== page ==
All along the Cornwall coast, there are spots that were used by smugglers, with many close to our boutique hotel, Fowey. If you fancy some challenging walks and learning about the hidden, and less than reputable past of Cornwall, these are the places you should seek out:
A little way along the coast from Fowey, to the east, is Looe. While the open beaches of Whitsand Bay made for fine landing - when the coast was clear for any covert runs - smugglers who were seeking a more discreet approach to Looe would head for Looe Island. There are various stories about the inhabitants of the island and their involvement with the trade. They were either brother and sister or father and daughter, but whatever their origins, they stored the contraband in a cave, which was hidden even from the smugglers, who would pay a fee for everything being stored. Then the pair communicated with a farmer on the mainland who would distract the customs authority and signal the coast was clear by riding a white horse along the coast. Many stories seem far-fetched, but that is often the case when it came to the daring antics of smugglers.
Just a short distance from Looe is the hamlet of Talland, whose bay was a favourite for smuggling boats arriving from the continent. In the graveyard of the church, there is a gravestone commemorating a man called Robert Mark, who died in 1802. Local legends about him vary. One story is that he died from gunshot wounds when on a smuggling trip, which comes from the epitaph on his tombstone, as one line reads: "I by a shot which rapid flew, Was instantly struck dead." However, another account says he was not a smuggler, but a revenue man shot by a smuggling gang. Robert Mark was not the only possible smuggler in Talland, as the vicar would foster stories of raising the dead, so villagers would avoid the church when smuggling went on.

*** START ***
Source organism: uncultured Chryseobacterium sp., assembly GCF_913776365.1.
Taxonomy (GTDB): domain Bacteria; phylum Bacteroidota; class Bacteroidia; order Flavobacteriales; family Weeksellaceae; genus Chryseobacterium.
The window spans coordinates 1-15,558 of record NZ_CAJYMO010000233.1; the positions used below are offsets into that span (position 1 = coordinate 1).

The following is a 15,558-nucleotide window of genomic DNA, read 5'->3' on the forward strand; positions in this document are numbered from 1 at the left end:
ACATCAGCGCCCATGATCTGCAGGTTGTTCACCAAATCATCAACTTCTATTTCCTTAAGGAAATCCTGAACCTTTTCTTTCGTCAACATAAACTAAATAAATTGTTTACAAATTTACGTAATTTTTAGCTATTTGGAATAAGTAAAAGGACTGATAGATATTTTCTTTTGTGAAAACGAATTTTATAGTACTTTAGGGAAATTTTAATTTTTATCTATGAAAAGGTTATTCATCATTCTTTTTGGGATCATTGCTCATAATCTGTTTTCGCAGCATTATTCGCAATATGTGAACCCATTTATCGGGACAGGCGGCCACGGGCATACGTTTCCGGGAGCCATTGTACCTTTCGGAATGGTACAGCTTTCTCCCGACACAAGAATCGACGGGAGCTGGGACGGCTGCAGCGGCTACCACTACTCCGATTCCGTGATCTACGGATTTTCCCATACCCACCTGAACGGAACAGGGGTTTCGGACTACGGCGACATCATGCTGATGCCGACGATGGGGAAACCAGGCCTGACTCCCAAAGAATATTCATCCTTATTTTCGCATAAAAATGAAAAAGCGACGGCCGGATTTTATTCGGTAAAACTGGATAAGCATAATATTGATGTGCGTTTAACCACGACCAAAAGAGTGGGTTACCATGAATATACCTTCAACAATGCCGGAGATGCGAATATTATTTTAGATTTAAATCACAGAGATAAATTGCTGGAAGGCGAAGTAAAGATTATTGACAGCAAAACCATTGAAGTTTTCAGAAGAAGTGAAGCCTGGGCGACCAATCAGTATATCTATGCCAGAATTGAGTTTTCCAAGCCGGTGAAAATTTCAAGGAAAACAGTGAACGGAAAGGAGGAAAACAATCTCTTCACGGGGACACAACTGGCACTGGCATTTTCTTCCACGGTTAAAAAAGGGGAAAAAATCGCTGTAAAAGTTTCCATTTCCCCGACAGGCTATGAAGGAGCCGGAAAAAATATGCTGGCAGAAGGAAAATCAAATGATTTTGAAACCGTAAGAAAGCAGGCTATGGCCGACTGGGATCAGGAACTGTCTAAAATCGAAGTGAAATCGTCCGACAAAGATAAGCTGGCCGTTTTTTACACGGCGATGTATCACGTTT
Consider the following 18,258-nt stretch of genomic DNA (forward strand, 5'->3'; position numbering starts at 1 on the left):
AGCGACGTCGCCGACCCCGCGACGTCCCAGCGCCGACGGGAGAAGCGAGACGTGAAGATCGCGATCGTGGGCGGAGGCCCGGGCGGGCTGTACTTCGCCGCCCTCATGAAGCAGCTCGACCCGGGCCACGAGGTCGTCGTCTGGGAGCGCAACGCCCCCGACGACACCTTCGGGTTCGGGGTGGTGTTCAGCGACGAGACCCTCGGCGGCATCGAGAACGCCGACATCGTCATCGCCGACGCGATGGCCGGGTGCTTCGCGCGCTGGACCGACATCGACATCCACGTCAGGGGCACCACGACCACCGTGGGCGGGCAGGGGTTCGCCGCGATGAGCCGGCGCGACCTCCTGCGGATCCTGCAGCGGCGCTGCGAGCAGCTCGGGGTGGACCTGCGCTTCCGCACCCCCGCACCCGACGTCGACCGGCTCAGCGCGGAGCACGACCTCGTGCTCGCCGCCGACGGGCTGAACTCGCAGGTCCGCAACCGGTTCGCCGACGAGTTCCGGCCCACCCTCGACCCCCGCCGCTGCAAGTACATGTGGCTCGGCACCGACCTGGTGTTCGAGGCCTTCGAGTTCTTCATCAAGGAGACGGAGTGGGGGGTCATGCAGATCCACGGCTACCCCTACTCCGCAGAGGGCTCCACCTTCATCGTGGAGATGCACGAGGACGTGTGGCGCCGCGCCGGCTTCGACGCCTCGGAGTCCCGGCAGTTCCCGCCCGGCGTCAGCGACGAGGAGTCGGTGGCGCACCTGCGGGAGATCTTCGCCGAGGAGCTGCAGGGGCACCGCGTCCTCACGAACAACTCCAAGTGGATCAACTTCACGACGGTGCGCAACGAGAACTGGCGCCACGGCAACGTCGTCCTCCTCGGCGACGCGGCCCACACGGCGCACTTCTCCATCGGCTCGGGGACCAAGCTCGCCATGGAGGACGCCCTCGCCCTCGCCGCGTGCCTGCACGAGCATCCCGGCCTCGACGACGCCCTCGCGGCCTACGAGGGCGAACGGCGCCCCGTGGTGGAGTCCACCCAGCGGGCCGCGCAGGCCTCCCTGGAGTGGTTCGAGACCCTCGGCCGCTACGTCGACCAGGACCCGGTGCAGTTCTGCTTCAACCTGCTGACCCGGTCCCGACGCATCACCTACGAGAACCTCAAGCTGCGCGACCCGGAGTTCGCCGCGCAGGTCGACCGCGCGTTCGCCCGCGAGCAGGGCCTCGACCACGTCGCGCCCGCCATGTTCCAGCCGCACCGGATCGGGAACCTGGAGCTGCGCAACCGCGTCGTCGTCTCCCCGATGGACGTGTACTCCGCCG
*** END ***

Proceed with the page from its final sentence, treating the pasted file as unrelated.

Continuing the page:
This popular little tourist spot has its harbour intact, with white washed houses looking over the water, and it is easy to see why this charming place was a favourite for smugglers. One of the most colourful Polperro legends involves a man called 'Battling Billy' who ran the inn. When faced with the problem of moving kegs of brandy, he came upon the idea of using a hearse, which only worked well until he was found out. Apparently, his ghost still haunts the cobbled streets. A more factual story is of the Lottery, a Polperro smuggling ship which was highly sought after by the authorities, whose unfortunate smugglers on board would have a sad fate, either by hanging, exile from the village or constantly hiding for the rest of their lives.
The story of a failed smuggling job close to Fowey tells us how difficult it was to press charges against smugglers back in the 18th and 19th century, even when the evidence would point to guilt. During the landing and smuggling, a fight broke out, with a coastguard being injured. Even though five smugglers were arrested and over 400 gallons of brandy captured, they were acquitted after weapons were deemed as not dangerous and several character witnesses were provided in the smuggler's favour.
Like Cawsand, close to Plymouth, Mevagissey was a town renowned for its boat builders. The large vessels built there in the 18th century, when smuggling was most prominent, were capable of great speeds and could make the crossing to the continent in just a day or less. This is where the leaders of smuggling gangs went to get their vessels for transporting their contraband.
Image by: Robert Pittman